2017 Fiat 500x: Automotive l’amour for sure!

8 Sep 2017 | 43 views | No Comment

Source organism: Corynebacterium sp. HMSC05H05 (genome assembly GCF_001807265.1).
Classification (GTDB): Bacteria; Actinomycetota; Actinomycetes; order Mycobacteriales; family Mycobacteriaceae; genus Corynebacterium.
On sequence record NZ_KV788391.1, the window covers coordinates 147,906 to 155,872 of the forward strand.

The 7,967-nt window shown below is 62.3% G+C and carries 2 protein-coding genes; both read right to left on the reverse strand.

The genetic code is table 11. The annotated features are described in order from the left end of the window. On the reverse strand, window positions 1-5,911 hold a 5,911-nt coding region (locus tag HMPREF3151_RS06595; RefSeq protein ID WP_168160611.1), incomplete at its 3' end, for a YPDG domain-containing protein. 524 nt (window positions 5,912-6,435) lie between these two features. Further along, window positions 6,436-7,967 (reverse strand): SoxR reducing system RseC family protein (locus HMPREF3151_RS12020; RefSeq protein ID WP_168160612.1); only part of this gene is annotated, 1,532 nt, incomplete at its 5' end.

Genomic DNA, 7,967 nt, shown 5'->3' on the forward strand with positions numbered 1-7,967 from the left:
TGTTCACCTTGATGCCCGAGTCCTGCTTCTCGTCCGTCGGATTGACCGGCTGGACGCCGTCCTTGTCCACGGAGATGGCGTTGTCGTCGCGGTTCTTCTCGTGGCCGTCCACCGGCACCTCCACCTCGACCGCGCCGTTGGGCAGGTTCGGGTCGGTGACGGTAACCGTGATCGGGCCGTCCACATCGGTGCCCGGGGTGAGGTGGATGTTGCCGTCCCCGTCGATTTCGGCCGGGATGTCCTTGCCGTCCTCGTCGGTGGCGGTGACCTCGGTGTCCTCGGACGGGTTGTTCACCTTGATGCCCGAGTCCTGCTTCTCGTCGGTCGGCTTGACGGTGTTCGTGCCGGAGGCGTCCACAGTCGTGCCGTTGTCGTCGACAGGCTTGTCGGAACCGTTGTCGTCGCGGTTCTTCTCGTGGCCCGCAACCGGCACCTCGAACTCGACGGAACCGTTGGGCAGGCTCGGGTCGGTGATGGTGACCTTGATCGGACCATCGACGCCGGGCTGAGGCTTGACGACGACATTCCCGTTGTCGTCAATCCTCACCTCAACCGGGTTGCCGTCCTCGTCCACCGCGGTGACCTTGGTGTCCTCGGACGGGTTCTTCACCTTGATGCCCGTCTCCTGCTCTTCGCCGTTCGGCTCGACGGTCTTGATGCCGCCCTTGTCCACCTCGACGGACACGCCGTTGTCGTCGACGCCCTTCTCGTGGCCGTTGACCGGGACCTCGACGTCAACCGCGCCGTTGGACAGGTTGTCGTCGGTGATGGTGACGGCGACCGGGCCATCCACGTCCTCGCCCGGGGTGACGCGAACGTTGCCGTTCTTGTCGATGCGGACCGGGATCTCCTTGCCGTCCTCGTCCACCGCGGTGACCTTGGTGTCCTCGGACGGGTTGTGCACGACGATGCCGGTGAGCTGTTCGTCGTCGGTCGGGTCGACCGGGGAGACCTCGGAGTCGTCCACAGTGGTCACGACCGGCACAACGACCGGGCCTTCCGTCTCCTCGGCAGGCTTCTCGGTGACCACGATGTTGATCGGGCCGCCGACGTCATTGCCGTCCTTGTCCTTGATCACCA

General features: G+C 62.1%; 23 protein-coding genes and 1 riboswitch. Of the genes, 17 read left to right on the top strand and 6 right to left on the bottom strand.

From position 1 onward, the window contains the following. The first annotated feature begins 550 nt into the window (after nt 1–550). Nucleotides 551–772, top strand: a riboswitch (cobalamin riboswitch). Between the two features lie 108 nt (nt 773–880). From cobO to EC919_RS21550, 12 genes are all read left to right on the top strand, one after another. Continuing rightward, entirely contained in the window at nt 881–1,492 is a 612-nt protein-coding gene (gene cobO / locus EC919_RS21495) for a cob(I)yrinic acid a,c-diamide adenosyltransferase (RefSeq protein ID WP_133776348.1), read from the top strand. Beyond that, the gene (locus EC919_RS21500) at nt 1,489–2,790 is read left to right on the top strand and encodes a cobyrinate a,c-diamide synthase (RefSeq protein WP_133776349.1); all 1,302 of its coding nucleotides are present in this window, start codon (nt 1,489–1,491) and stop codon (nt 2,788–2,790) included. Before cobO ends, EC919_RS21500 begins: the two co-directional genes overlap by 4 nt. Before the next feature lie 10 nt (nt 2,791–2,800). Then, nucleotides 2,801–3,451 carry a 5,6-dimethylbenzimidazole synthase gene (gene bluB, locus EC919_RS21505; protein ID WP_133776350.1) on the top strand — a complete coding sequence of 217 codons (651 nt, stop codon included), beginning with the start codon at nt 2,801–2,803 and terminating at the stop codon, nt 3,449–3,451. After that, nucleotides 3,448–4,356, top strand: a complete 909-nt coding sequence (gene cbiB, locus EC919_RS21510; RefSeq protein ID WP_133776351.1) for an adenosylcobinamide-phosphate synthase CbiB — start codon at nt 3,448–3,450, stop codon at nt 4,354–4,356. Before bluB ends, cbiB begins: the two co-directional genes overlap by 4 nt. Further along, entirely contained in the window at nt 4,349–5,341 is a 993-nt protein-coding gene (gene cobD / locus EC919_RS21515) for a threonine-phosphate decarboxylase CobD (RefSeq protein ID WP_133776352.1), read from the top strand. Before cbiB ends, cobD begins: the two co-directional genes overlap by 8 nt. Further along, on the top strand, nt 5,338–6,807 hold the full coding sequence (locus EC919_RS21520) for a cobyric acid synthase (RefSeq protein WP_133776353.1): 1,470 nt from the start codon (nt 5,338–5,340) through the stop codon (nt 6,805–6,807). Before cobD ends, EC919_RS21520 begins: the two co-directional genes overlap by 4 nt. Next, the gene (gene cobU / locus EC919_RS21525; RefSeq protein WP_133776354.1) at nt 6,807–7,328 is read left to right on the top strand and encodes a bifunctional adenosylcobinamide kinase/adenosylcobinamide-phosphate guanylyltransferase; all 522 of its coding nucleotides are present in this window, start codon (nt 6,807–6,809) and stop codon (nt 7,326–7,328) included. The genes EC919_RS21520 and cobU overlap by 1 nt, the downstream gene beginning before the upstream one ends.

By Don Hammonds One of the great mysteries of the automotive industry that really stumps me is why Fiat doesn't sell more cars. Every time I pick up the paper or read industry news, it seems that Fiat sales are steadily dropping. But one bright star for me--and I think it may well prove to be a godsend for the brand--is the little 500x crossover. Its a really fun looking, sexy car that does what it is supposed to do quite well, and provides some strong Italian design pizzazz while doing it. [caption id="attachment_9048" align="alignnone" width="675"] 2017 Fiat 500X Trekking[/caption] The first thing that I always notice and appreciate with the 500x is that the controls are large and easy to read.  I know the vast majority of people who buy these cars are the young at heart, youthful millenials and others, but the friendliness and convenient to use nature of the interior could make the 500x a big hit with older people as well. You don't need to strain to see everything and the interior itself is nothing short of gorgeous.  It clearly has that Italian flair, and employs some of the same themes found in Italian cars for decades--all to the advantage of the 500x itself. But I do hope you are pretty limber and flexible because you will need it with the rear seat.  Even kids have trouble getting in and getting settled.  Legroom is particularly a problem. But if you do get in it and feel reasonably comfortable, just sit back and enjoy the wonderful sound system-- strictly high quality. And while I am handing out kudos, how about Uconnect, the infotainment and Nav system?  STILL the best around in the industry, and every time I get a FCA product, it's time to rejoice because I know I won't be fussing and fiddling around with everything. But the real fun comes when you are driving the 500X.  You will feel like you've hit a friendly racecourse with this one.  It handles like it's glued to the road, its totally predictable in terms of behavior and Driving it?  What a treat!  It handles like a bobsled--this car goes precisely where you want it to go, and it feels pretty light for an all wheel drive vehicle. Steering and parking is a snap, but visibility in the rear can be a bit limiting. Fuel economy? Eh.  So-so continuing the size and weight. It has gotten somewhat better than last year at 25 overall, 22 city and 30 highway. That's a mile or two per gallon more than last year, but still nothing to write home about, to be honest. Still, you expect such a relatively small car to do better than that. You will spend $250 more in fuel costs over five years with this car, compared to the average vehicle, and going 100 miles requires 4.0 gallons.  Annual fuel costs is $1,450 based on $2.45 a gallon gasoline. Our Arancio Orange test model, a 500x Trekking AWD, had a base price of $23,350 with plenty of standard equipment. Price as tested was $28,410. Standard safety equipment included electric park brake, remote start system, dynamic control selector, electronic stability control,  Parkview Rear Back-Up Camera; ParkSense Rear Assist system; blind spot and cross path Detection, and the usual host of airbags. The 2017 Fiat 500X is a subcompact five-passenger crossover SUV offered in three trim levels: Pop, Trekking and Lounge. The Pop comes only with front-wheel drive, and Trekking and Lounge are offered with front- or all-wheel drive. Standard equipment on the Pop model includes 16-inch steel wheels, full power accessories, heated mirrors, remote locking and unlocking, cruise control, air-conditioning, a driver information display, height-adjustable front seats, a fold-flat front passenger seat, a 60/40-split folding rear seat, a tilt-and-telescoping steering wheel and a four-speaker sound system with an auxiliary audio jack and a USB port. Remote engine start and keyless entry and ignition are included if the 2.4-liter engine is ordered. All-wheel-drive models also get 17-inch alloy wheels and a center armrest. Optional for the Pop is the Popular Equipment package, which adds alloy wheels, automatic headlights, a rearview camera, rear parking sensors, a leather-wrapped shift knob and steering wheel, front and rear floor mats, a 5-inch touchscreen, Bluetooth phone and audio connectivity, a six-speaker audio system, satellite radio and an additional USB port (charging only). A Popular Equipment package is also available for the Trekking, adding roof rails, a rearview camera, dual-zone climate control, ambient interior lighting, an eight-way power-adjustable driver seat (with four-way power lumbar) and a four-way power passenger seat. The Cold Weather package adds a windshield de-icer, heated front seats and a heated steering wheel. A navigation system is packaged with a 6.5-inch touchscreen and HD radio. The Lounge includes all of the above options plus an auto-dimming rearview mirror, an eight-speaker audio system and a rear cargo cover. There are two more packages available on both Trekking and Lounge models. The Advanced Safety package adds automatic high-beam control, automatic wipers, blind-spot monitoring with rear cross-traffic alert, a forward collision warning system with automatic braking, rear parking sensors, and lane departure warning and intervention. The Premium package adds 18-inch wheels, a dual-pane sunroof and a nine-speaker Beats premium audio system. You can also get leather seating for the Trekking and Lounge as a standalone option. To be honest, I've loved the 500x since it was introduced.  I would be perfectly happy to buy one--or more--for our driveway.  After all, given the variety, the charm, the plethora of colors and fabrics, I don't think I could buy just one--too tough a decision!

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